“The feelings I had felt toward Lucy, I often thought, were something like this – something sharper than a normal friendship, something that I felt threatened to overwhelm and, quite possibly, destroy me. There were moments when I had thought that I did not so much as want her, as I wanted to be her.”
Whilst Alice and Lucy are the main characters, the city itself plays an enormous role in the progression of the story. It’s sinuosity writhes from oppressive and seething to lonely; from menacing to tempting, from promising to intimidating. Seemingly ungraspable, it overwhelms Alice and tilts her off balance, whilst Lucy is emboldened by the heat and the colour and the noise. Tangier is undoubtedly the third main character of the book, playing the role of a guileful and duplicitous frenemy.
Tangerine could so easily have been a 5-star story but, like other reviewers, I felt that two elements of the book shaved off that last vital star…
- The chapters alternate between Alice’s narration of events and Lucy’s, but despite their hugely different personalities, their voices are close to indistinguishable. I occasionally found myself reading a chapter I thought was Alice’s and it wasn’t until the story-teller was relishing the sweltering clamour and noise of the city that I realised I was, in fact, walking in Lucy’s shoes. The names of the women are stated at the start of each chapter, but when a story’s as intoxicating as this, I’d find myself so immersed in the narrative that the pages seemingly turned themselves and the heading of each chapter was lost to me. With Alice being such a meek character, and Lucy being so confident I felt there was ample opportunity to bring with more palpable contrasts between the parlance of the two woman.
- Rather than building as the story progresses, the suspense falters for a short while around the mid point of the book … as if the midday heat of Tangier made it a bit too much of an effort. It’s around this point in the book when Alice’s character becomes even more insipid, and it’s rather unfortunate that the two occurrences prevail for the same period of the book. But it doesn’t last, so do persevere! The simmering tensions return and continue to fester, carrying the reader onwards to a satisfying conclusion.
I enjoyed the understated escapist ending, but I feel certain that it won’t be to every reader’s liking. Likewise, I imagine some readers may find the lack of full disclosure a little discombobulating. Personally, I like that the author has left some facets of the story to her readers’ intellect; allowing us to colour-in some elements of the story in our own minds rather than spoon-feeding us. No words have been wasted on the descriptions of any of the characters – they are sparely but effectively sketched out for us, dangling just enough detail for us to flesh them out in our own imagination; an extremely clever style of writing that creates the ultimate co-dependent relationship between the reader and the story.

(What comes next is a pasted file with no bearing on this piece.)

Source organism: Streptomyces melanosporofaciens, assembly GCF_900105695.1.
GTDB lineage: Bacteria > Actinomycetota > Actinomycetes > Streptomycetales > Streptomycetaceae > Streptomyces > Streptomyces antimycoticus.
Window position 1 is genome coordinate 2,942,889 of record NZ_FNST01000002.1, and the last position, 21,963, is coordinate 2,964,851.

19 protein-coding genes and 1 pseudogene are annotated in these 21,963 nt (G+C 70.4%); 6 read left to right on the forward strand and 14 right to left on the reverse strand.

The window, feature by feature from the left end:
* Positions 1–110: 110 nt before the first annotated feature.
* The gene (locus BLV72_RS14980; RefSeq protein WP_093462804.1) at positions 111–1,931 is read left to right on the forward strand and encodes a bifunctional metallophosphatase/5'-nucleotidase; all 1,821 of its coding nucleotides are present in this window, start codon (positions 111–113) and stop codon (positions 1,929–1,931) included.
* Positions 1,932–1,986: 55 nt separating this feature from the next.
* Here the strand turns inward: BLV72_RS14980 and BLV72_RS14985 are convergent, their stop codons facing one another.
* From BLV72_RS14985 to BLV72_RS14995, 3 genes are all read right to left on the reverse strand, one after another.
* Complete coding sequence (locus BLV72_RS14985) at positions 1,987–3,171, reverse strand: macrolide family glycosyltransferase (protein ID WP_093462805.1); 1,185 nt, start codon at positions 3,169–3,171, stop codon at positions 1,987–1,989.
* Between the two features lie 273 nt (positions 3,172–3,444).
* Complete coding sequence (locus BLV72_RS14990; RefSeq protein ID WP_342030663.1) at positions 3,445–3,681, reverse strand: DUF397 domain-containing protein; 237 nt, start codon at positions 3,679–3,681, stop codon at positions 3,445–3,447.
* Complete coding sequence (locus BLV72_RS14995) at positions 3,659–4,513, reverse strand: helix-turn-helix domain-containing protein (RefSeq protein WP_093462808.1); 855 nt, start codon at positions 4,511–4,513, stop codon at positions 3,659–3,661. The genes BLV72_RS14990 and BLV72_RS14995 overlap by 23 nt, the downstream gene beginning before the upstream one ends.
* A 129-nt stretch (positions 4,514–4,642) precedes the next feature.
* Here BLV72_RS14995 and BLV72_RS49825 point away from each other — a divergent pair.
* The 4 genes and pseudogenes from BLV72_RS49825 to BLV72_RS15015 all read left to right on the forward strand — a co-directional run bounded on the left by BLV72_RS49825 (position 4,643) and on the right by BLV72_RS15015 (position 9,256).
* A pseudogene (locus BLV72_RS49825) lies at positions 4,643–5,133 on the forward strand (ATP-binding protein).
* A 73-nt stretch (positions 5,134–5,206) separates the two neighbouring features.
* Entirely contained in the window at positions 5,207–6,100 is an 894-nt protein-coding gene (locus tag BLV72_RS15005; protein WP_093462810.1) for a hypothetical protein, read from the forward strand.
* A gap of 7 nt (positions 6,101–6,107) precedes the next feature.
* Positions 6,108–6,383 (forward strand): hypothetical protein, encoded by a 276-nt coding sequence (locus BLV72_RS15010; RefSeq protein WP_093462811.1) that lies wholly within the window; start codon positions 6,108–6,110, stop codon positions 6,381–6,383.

Tangerine is pitched as a suspense-thriller novel, and I’d agree that it hits the spot … albeit not in the way of mainstream thrillers. I think that’s the reason I’ve read reviews by some readers who were disappointed with the book – sadly. If you’re seeking an ‘eeek, don’t look now’ kind of thriller, this isn’t the book for you. This is what I would call a quiet suspense; it’s been elegantly written with a light touch and the slow-burn style that reminds me of some of Hitchcock’s films … you know there are going to be creepy moments that give you goosebumps, but it’s delivered modestly and without fanfare … it’s a(n) homage to 1950’s noir.
If you like Little Fires Everywhere, I’m fairly certain you’ll enjoy Tangerine.
create the atmosphere
Moroccan mint tea is as much as staple of Moroccan life as English Breakfast is to me; it’s an emblem of their beautifully intoxicating country. Served throughout the day, this is a sweet tea that’s surprisingly refreshing, the making of which is as ritualistic as any Chinese tea ceremony. Most importantly of all, it’s a drink you can make at home … but it takes more than a Tea Pigs pyramid bag and Russell Hobbs’ finest! My Moroccan Food is a lovely blog that’ll help you rustle up a little bit of Moroccan magic to accompany your reading time.
‘Atmospheric’ is an an increasingly used adjective in the summing-up of books – to the point of becoming over-used. Without a shadow of a doubt it’s the perfect one-word summary for Tangerine … and I adore ‘atmospheric’ books. I’d love to hear of more books that truly hit the ‘atmospheric’ mark … drop your recommendations in the comments box below.